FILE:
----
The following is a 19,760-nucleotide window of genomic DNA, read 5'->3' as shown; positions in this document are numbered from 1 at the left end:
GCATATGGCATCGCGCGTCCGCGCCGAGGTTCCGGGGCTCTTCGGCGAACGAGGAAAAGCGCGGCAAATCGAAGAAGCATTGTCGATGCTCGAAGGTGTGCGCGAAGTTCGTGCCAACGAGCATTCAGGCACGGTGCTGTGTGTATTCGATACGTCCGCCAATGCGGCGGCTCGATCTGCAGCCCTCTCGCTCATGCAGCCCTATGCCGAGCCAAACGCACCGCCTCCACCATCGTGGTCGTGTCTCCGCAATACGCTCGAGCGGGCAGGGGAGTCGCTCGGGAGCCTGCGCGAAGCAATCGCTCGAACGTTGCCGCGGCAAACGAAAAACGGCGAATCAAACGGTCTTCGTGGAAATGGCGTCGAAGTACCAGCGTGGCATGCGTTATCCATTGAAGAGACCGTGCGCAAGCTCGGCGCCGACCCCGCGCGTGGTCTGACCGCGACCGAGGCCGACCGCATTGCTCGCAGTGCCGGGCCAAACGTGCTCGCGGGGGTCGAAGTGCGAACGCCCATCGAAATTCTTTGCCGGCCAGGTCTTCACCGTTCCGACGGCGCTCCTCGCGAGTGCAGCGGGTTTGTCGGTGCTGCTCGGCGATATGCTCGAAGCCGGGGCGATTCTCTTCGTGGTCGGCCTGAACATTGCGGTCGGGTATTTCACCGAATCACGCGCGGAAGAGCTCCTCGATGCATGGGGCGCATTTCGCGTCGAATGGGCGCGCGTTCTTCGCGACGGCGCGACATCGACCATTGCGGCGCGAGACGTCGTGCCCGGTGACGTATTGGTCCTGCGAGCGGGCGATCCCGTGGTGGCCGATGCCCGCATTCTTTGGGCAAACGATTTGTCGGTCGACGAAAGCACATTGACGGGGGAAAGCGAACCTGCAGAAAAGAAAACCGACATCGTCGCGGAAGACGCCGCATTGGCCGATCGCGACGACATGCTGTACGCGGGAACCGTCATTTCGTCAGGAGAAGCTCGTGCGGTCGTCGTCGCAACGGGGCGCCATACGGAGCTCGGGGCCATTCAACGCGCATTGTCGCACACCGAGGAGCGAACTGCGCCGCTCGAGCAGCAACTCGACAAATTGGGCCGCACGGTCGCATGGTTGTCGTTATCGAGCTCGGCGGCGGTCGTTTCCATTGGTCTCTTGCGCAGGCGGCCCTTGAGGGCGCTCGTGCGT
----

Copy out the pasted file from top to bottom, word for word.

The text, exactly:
The following is a 19,760-nucleotide window of genomic DNA, read 5'->3' as shown; positions in this document are numbered from 1 at the left end:
GCATATGGCATCGCGCGTCCGCGCCGAGGTTCCGGGGCTCTTCGGCGAACGAGGAAAAGCGCGGCAAATCGAAGAAGCATTGTCGATGCTCGAAGGTGTGCGCGAAGTTCGTGCCAACGAGCATTCAGGCACGGTGCTGTGTGTATTCGATACGTCCGCCAATGCGGCGGCTCGATCTGCAGCCCTCTCGCTCATGCAGCCCTATGCCGAGCCAAACGCACCGCCTCCACCATCGTGGTCGTGTCTCCGCAATACGCTCGAGCGGGCAGGGGAGTCGCTCGGGAGCCTGCGCGAAGCAATCGCTCGAACGTTGCCGCGGCAAACGAAAAACGGCGAATCAAACGGTCTTCGTGGAAATGGCGTCGAAGTACCAGCGTGGCATGCGTTATCCATTGAAGAGACCGTGCGCAAGCTCGGCGCCGACCCCGCGCGTGGTCTGACCGCGACCGAGGCCGACCGCATTGCTCGCAGTGCCGGGCCAAACGTGCTCGCGGGGGTCGAAGTGCGAACGCCCATCGAAATTCTTTGCCGGCCAGGTCTTCACCGTTCCGACGGCGCTCCTCGCGAGTGCAGCGGGTTTGTCGGTGCTGCTCGGCGATATGCTCGAAGCCGGGGCGATTCTCTTCGTGGTCGGCCTGAACATTGCGGTCGGGTATTTCACCGAATCACGCGCGGAAGAGCTCCTCGATGCATGGGGCGCATTTCGCGTCGAATGGGCGCGCGTTCTTCGCGACGGCGCGACATCGACCATTGCGGCGCGAGACGTCGTGCCCGGTGACGTATTGGTCCTGCGAGCGGGCGATCCCGTGGTGGCCGATGCCCGCATTCTTTGGGCAAACGATTTGTCGGTCGACGAAAGCACATTGACGGGGGAAAGCGAACCTGCAGAAAAGAAAACCGACATCGTCGCGGAAGACGCCGCATTGGCCGATCGCGACGACATGCTGTACGCGGGAACCGTCATTTCGTCAGGAGAAGCTCGTGCGGTCGTCGTCGCAACGGGGCGCCATACGGAGCTCGGGGCCATTCAACGCGCATTGTCGCACACCGAGGAGCGAACTGCGCCGCTCGAGCAGCAACTCGACAAATTGGGCCGCACGGTCGCATGGTTGTCGTTATCGAGCTCGGCGGCGGTCGTTTCCATTGGTCTCTTGCGCAGGCGGCCCTTGAGGGCGCTCGTGCGT